The way we produce and consume energy is changing rapidly. With the price of solar panels declining by 99% over the last few decades, more and more customers are turning to distributed renewable energy (DRE) systems to meet their needs. Accordingly, the market for DRE storage systems is growing fast, with Navigant Consulting predicting a 10-fold increase over the next three years. As the market for solar and storage expands, the capabilities of inverters have evolved as well. Optimizing storage technologies with inverters during system design will be critical for companies looking to compete in what may soon become a $2.8 billion market.
Types of storage
While Tesla’s “Powerwall” home energy solution recently made headlines, various types of storage capabilities have been around for a long time. The two most basic methods of storage are mechanical and chemical. Mechanical storage systems work by moving physical mass to increase potential energy. The most commonly used method, pumped-storage hydroelectricity, operates by pumping water from a lower holding tank to a higher one when energy demand is low, later releasing the water back to the lower tank to create energy. The majority of solar-powered storage systems, however, rely on electrochemical storage in the form of batteries. The oldest and most commonly used battery solution in DRE is lead-acid, which is also the least expensive at a cost of $150 to $200 per kWh. Lead-acid batteries hold charges for long durations and are more commercially available, hence their ubiquity in the marketplace. However, lead-acid batteries tend to be heavier and take up more space, giving them a comparatively low energy density.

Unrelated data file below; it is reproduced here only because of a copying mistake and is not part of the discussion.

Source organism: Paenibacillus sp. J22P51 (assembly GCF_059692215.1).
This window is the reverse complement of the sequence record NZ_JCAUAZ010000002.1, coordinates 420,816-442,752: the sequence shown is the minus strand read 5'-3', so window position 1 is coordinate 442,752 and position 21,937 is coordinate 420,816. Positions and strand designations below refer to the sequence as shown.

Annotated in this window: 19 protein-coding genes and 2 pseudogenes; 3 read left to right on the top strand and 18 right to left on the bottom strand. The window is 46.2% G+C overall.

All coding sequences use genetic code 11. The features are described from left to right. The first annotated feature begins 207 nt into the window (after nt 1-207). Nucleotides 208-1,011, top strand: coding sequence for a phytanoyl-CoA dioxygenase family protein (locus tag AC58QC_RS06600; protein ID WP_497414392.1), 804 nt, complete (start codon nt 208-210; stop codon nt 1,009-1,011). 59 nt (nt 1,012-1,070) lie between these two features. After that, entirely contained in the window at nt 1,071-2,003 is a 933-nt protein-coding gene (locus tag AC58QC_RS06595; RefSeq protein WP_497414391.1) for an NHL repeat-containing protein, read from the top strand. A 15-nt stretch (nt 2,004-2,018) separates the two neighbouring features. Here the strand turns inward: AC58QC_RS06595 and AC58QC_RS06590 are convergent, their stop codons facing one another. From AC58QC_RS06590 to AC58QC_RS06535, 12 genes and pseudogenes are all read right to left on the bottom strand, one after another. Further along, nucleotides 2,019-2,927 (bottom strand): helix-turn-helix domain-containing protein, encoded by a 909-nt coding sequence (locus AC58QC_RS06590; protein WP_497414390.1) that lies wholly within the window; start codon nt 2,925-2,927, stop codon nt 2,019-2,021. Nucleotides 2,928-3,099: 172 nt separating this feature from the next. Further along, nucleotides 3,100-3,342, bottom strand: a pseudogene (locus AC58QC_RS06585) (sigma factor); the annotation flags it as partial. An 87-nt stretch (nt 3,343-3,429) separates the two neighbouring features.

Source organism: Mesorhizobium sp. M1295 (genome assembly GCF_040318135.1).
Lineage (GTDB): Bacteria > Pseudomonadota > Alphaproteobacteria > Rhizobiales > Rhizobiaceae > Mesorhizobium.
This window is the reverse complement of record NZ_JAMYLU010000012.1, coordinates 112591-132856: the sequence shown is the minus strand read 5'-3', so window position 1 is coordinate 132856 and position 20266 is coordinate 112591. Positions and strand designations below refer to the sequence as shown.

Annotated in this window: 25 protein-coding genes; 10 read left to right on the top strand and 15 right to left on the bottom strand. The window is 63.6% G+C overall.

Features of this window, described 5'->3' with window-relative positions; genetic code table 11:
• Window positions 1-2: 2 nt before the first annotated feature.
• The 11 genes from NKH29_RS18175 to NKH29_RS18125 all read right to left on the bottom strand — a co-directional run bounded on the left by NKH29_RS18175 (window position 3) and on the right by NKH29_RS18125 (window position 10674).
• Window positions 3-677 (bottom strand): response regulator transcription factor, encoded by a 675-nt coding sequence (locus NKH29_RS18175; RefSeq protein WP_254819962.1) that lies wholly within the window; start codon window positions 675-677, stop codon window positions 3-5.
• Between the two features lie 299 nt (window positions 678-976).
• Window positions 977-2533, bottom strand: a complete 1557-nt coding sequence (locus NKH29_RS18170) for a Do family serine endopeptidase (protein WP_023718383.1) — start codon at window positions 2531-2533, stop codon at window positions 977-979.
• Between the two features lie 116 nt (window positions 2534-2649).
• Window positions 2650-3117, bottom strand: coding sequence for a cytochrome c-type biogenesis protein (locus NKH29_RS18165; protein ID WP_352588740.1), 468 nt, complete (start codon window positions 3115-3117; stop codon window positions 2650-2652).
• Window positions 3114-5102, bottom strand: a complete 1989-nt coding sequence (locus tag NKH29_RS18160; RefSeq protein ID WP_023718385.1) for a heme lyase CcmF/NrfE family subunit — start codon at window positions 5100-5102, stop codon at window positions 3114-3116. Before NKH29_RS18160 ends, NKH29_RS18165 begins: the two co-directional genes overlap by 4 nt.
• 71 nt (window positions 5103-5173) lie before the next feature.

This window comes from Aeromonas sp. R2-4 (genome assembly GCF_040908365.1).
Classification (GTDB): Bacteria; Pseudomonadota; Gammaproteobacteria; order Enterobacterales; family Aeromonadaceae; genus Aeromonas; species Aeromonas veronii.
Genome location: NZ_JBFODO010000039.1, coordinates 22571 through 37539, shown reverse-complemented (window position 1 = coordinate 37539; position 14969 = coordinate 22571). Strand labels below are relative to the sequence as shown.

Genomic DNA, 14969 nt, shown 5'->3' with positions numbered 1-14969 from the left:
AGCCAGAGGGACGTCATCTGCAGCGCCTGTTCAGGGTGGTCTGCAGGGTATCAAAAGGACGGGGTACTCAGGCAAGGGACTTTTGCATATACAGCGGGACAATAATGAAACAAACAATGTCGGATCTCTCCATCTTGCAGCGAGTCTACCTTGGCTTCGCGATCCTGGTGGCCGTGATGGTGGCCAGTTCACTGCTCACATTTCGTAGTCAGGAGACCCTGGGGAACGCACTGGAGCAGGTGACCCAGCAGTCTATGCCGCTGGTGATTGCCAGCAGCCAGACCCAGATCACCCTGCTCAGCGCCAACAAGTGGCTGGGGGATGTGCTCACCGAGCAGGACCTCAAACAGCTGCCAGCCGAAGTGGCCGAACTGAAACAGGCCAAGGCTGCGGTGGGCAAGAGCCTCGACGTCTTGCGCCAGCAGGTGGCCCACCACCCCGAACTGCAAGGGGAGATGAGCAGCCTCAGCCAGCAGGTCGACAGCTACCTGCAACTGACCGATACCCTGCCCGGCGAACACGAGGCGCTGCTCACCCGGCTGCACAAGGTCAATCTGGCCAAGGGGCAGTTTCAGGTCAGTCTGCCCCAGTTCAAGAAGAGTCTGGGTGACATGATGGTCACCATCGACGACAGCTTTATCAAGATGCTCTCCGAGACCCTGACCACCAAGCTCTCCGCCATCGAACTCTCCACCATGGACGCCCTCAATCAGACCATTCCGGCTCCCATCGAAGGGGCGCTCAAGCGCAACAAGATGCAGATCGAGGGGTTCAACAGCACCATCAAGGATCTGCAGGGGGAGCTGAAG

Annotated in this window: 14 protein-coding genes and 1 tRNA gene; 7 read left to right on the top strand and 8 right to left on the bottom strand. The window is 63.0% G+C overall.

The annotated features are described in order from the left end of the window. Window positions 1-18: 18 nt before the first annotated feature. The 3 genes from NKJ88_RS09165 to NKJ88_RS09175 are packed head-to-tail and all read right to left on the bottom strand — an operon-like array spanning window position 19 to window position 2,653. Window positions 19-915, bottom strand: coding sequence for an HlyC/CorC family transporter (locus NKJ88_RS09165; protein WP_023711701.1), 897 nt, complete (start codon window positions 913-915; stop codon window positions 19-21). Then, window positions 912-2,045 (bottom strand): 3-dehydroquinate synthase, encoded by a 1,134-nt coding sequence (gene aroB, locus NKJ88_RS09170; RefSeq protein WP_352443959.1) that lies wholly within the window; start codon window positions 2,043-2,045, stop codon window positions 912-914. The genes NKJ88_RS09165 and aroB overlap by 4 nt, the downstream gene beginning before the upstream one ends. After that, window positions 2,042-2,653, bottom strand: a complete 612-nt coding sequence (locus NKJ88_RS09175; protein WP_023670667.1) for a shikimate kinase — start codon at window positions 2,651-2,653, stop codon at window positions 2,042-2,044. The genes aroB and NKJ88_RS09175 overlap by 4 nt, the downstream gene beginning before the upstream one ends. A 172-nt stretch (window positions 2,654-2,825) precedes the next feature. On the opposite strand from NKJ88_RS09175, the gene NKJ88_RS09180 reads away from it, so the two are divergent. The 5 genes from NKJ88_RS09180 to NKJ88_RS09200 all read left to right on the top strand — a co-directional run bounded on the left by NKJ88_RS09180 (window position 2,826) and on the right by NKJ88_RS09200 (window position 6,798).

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photo credit: Martin Abegglen at flickr.com